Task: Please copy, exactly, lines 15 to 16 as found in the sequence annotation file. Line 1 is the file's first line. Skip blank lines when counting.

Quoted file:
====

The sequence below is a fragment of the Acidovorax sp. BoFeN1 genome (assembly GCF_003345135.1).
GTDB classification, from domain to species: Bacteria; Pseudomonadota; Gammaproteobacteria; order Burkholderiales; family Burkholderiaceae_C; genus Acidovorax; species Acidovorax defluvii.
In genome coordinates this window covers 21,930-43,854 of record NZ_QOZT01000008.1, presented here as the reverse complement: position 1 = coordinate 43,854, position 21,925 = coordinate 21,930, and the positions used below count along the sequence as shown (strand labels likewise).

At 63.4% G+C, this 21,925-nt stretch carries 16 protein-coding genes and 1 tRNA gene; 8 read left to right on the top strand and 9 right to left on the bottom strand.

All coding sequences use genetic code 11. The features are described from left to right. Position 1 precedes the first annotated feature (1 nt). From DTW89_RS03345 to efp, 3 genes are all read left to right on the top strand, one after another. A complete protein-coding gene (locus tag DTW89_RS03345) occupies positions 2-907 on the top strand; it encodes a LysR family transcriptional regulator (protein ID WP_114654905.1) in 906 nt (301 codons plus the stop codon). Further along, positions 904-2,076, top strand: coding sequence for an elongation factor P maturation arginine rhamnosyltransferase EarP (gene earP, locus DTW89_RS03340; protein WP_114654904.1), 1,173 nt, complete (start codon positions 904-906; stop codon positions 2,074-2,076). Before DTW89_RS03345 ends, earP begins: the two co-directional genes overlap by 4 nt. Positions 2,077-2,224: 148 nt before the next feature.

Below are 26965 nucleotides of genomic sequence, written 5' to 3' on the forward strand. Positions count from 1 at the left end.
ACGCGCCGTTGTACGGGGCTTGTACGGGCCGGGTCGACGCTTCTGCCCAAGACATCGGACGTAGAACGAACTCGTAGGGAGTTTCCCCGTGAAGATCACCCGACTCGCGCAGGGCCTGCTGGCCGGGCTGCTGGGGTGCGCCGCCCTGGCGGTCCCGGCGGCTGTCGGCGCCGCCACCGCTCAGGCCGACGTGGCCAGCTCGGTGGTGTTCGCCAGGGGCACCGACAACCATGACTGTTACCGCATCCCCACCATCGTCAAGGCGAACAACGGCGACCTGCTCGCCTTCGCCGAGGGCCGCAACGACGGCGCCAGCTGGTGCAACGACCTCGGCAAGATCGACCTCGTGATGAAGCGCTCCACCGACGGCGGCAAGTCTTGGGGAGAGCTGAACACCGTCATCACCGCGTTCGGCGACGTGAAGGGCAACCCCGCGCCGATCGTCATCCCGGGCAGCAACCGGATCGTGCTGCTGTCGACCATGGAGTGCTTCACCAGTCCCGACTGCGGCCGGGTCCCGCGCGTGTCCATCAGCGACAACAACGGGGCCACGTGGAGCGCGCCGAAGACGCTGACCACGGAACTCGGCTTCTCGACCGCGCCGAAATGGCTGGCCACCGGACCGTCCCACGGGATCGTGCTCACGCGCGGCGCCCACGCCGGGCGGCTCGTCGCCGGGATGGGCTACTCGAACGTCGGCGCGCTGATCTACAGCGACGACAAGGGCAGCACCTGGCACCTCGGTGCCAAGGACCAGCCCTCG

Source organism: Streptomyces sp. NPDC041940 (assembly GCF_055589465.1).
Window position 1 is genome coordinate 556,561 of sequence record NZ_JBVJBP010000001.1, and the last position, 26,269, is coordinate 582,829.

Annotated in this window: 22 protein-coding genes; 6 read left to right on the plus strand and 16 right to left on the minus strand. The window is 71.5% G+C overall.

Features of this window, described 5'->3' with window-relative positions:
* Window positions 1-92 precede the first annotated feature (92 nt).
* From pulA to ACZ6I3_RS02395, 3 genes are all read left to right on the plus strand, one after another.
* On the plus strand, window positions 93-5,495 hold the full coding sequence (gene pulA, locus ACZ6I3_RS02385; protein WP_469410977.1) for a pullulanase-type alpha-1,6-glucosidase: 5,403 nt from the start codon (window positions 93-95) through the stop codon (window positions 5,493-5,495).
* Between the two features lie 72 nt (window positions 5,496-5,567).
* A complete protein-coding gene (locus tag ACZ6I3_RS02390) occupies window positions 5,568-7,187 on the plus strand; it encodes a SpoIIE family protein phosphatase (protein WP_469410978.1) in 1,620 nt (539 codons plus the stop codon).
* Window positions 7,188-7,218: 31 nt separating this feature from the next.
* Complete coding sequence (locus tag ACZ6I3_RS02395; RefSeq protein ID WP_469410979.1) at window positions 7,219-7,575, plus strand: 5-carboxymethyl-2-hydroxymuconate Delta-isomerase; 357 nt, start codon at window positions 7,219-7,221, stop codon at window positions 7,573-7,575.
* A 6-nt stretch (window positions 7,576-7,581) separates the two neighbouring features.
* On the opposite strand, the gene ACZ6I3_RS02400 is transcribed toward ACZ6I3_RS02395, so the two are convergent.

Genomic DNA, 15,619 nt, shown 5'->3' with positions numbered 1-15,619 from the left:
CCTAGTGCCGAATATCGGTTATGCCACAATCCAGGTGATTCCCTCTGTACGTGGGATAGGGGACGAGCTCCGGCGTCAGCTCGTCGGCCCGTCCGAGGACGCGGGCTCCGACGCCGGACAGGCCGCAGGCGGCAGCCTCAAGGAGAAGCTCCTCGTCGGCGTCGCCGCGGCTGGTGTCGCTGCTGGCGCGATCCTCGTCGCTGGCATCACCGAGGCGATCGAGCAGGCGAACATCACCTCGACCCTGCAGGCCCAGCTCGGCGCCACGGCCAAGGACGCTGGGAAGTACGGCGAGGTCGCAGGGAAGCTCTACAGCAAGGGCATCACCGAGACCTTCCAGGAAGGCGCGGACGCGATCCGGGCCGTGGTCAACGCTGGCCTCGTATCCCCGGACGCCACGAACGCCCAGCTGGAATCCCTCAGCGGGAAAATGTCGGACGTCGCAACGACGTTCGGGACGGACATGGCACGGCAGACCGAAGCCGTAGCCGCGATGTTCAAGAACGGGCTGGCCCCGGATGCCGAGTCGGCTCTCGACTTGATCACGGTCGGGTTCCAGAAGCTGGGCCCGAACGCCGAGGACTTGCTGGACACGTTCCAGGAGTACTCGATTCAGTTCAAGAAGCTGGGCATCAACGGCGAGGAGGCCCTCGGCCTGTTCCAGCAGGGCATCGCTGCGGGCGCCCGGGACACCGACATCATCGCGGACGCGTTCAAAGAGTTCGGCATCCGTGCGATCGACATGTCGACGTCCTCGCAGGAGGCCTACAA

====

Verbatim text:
* Between the two features lie 72 nt (window positions 5,496-5,567).
* A complete protein-coding gene (locus tag ACZ6I3_RS02390) occupies window positions 5,568-7,187 on the plus strand; it encodes a SpoIIE family protein phosphatase (protein WP_469410978.1) in 1,620 nt (539 codons plus the stop codon).